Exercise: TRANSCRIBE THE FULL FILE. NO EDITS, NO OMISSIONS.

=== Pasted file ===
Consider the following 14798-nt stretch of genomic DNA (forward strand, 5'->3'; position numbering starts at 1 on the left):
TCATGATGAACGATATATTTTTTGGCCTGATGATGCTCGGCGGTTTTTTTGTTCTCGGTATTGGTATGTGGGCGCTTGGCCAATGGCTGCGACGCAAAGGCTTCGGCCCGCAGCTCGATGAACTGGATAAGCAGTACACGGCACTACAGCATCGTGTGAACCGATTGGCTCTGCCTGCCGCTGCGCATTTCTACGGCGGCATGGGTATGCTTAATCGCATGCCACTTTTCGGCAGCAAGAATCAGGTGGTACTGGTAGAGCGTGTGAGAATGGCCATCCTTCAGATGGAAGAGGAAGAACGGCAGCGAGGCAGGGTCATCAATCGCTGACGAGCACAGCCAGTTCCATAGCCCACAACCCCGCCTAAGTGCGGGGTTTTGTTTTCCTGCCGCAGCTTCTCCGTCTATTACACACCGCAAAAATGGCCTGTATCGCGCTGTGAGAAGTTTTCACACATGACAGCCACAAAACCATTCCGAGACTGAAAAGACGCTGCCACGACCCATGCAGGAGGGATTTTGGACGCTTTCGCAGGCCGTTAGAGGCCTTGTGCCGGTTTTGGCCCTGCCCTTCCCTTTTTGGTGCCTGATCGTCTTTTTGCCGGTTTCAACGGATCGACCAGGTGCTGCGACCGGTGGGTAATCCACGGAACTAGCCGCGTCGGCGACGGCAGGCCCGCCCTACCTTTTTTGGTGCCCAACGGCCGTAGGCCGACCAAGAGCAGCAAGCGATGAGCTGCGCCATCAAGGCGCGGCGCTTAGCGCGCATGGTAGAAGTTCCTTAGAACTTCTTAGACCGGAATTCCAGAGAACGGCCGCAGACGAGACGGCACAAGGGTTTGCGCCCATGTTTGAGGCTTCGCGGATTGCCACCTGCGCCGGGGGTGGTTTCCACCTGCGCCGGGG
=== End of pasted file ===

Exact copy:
Consider the following 14798-nt stretch of genomic DNA (forward strand, 5'->3'; position numbering starts at 1 on the left):
TCATGATGAACGATATATTTTTTGGCCTGATGATGCTCGGCGGTTTTTTTGTTCTCGGTATTGGTATGTGGGCGCTTGGCCAATGGCTGCGACGCAAAGGCTTCGGCCCGCAGCTCGATGAACTGGATAAGCAGTACACGGCACTACAGCATCGTGTGAACCGATTGGCTCTGCCTGCCGCTGCGCATTTCTACGGCGGCATGGGTATGCTTAATCGCATGCCACTTTTCGGCAGCAAGAATCAGGTGGTACTGGTAGAGCGTGTGAGAATGGCCATCCTTCAGATGGAAGAGGAAGAACGGCAGCGAGGCAGGGTCATCAATCGCTGACGAGCACAGCCAGTTCCATAGCCCACAACCCCGCCTAAGTGCGGGGTTTTGTTTTCCTGCCGCAGCTTCTCCGTCTATTACACACCGCAAAAATGGCCTGTATCGCGCTGTGAGAAGTTTTCACACATGACAGCCACAAAACCATTCCGAGACTGAAAAGACGCTGCCACGACCCATGCAGGAGGGATTTTGGACGCTTTCGCAGGCCGTTAGAGGCCTTGTGCCGGTTTTGGCCCTGCCCTTCCCTTTTTGGTGCCTGATCGTCTTTTTGCCGGTTTCAACGGATCGACCAGGTGCTGCGACCGGTGGGTAATCCACGGAACTAGCCGCGTCGGCGACGGCAGGCCCGCCCTACCTTTTTTGGTGCCCAACGGCCGTAGGCCGACCAAGAGCAGCAAGCGATGAGCTGCGCCATCAAGGCGCGGCGCTTAGCGCGCATGGTAGAAGTTCCTTAGAACTTCTTAGACCGGAATTCCAGAGAACGGCCGCAGACGAGACGGCACAAGGGTTTGCGCCCATGTTTGAGGCTTCGCGGATTGCCACCTGCGCCGGGGGTGGTTTCCACCTGCGCCGGGG